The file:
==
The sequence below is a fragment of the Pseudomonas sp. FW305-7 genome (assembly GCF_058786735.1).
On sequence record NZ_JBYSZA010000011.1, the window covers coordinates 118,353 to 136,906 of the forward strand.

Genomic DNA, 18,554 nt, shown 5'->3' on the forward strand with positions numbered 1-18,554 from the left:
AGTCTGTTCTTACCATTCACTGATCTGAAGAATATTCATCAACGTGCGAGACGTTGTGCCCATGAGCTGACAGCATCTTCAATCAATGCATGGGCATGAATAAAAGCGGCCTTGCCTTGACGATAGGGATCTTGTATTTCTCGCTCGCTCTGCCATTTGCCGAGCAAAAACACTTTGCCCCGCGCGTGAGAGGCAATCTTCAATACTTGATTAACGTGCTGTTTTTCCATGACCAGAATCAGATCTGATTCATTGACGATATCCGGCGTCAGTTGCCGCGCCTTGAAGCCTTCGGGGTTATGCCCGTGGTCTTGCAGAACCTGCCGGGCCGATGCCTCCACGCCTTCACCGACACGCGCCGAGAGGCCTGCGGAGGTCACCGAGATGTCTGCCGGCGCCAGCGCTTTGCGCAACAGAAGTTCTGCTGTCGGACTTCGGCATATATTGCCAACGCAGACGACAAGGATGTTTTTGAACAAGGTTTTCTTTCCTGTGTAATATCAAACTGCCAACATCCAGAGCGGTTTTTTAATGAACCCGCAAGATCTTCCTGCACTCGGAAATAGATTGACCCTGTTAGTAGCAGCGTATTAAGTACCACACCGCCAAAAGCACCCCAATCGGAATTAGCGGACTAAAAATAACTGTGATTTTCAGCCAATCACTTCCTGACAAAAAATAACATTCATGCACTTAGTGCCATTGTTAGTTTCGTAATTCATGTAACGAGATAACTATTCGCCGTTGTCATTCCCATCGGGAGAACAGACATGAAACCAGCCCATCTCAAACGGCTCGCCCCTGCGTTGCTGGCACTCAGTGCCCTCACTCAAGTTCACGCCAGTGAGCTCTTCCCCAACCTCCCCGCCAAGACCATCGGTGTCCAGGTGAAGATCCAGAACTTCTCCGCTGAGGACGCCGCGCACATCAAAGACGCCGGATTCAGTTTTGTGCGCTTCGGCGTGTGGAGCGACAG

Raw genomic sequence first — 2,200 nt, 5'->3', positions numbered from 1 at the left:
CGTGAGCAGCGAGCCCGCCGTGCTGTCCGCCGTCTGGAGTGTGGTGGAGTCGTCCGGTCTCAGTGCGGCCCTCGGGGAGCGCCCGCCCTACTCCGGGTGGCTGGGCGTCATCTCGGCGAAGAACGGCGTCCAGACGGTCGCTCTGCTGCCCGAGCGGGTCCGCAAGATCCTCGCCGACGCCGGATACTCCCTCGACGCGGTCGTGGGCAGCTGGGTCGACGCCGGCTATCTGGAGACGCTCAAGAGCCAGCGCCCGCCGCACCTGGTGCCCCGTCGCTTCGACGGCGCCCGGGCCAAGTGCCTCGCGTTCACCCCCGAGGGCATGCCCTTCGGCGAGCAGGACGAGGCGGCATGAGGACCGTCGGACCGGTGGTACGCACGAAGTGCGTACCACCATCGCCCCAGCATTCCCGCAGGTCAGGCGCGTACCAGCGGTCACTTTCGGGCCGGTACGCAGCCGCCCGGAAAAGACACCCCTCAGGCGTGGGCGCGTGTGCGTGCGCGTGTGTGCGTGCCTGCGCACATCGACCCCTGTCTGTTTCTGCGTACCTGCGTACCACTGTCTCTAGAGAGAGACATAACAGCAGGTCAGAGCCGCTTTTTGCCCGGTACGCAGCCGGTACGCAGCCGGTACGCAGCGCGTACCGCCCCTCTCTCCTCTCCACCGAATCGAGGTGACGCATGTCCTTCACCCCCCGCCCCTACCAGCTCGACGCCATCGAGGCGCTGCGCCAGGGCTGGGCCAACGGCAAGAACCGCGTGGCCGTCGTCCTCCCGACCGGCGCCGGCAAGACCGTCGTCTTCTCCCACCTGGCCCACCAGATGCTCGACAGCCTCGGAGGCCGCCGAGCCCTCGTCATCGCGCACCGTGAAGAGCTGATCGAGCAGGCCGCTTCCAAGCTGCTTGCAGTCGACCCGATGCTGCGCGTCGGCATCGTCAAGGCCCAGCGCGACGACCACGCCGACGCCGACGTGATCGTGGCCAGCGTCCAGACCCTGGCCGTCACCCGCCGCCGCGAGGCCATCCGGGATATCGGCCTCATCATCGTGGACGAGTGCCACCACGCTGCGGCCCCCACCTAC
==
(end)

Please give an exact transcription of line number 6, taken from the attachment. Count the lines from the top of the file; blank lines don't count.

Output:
CGTGAGCAGCGAGCCCGCCGTGCTGTCCGCCGTCTGGAGTGTGGTGGAGTCGTCCGGTCTCAGTGCGGCCCTCGGGGAGCGCCCGCCCTACTCCGGGTGGCTGGGCGTCATCTCGGCGAAGAACGGCGTCCAGACGGTCGCTCTGCTGCCCGAGCGGGTCCGCAAGATCCTCGCCGACGCCGGATACTCCCTCGACGCGGTCGTGGGCAGCTGGGTCGACGCCGGCTATCTGGAGACGCTCAAGAGCCAGCGCCCGCCGCACCTGGTGCCCCGTCGCTTCGACGGCGCCCGGGCCAAGTGCCTCGCGTTCACCCCCGAGGGCATGCCCTTCGGCGAGCAGGACGAGGCGGCATGAGGACCGTCGGACCGGTGGTACGCACGAAGTGCGTACCACCATCGCCCCAGCATTCCCGCAGGTCAGGCGCGTACCAGCGGTCACTTTCGGGCCGGTACGCAGCCGCCCGGAAAAGACACCCCTCAGGCGTGGGCGCGTGTGCGTGCGCGTGTGTGCGTGCCTGCGCACATCGACCCCTGTCTGTTTCTGCGTACCTGCGTACCACTGTCTCTAGAGAGAGACATAACAGCAGGTCAGAGCCGCTTTTTGCCCGGTACGCAGCCGGTACGCAGCCGGTACGCAGCGCGTACCGCCCCTCTCTCCTCTCCACCGAATCGAGGTGACGCATGTCCTTCACCCCCCGCCCCTACCAGCTCGACGCCATCGAGGCGCTGCGCCAGGGCTGGGCCAACGGCAAGAACCGCGTGGCCGTCGTCCTCCCGACCGGCGCCGGCAAGACCGTCGTCTTCTCCCACCTGGCCCACCAGATGCTCGACAGCCTCGGAGGCCGCCGAGCCCTCGTCATCGCGCACCGTGAAGAGCTGATCGAGCAGGCCGCTTCCAAGCTGCTTGCAGTCGACCCGATGCTGCGCGTCGGCATCGTCAAGGCCCAGCGCGACGACCACGCCGACGCCGACGTGATCGTGGCCAGCGTCCAGACCCTGGCCGTCACCCGCCGCCGCGAGGCCATCCGGGATATCGGCCTCATCATCGTGGACGAGTGCCACCACGCTGCGGCCCCCACCTAC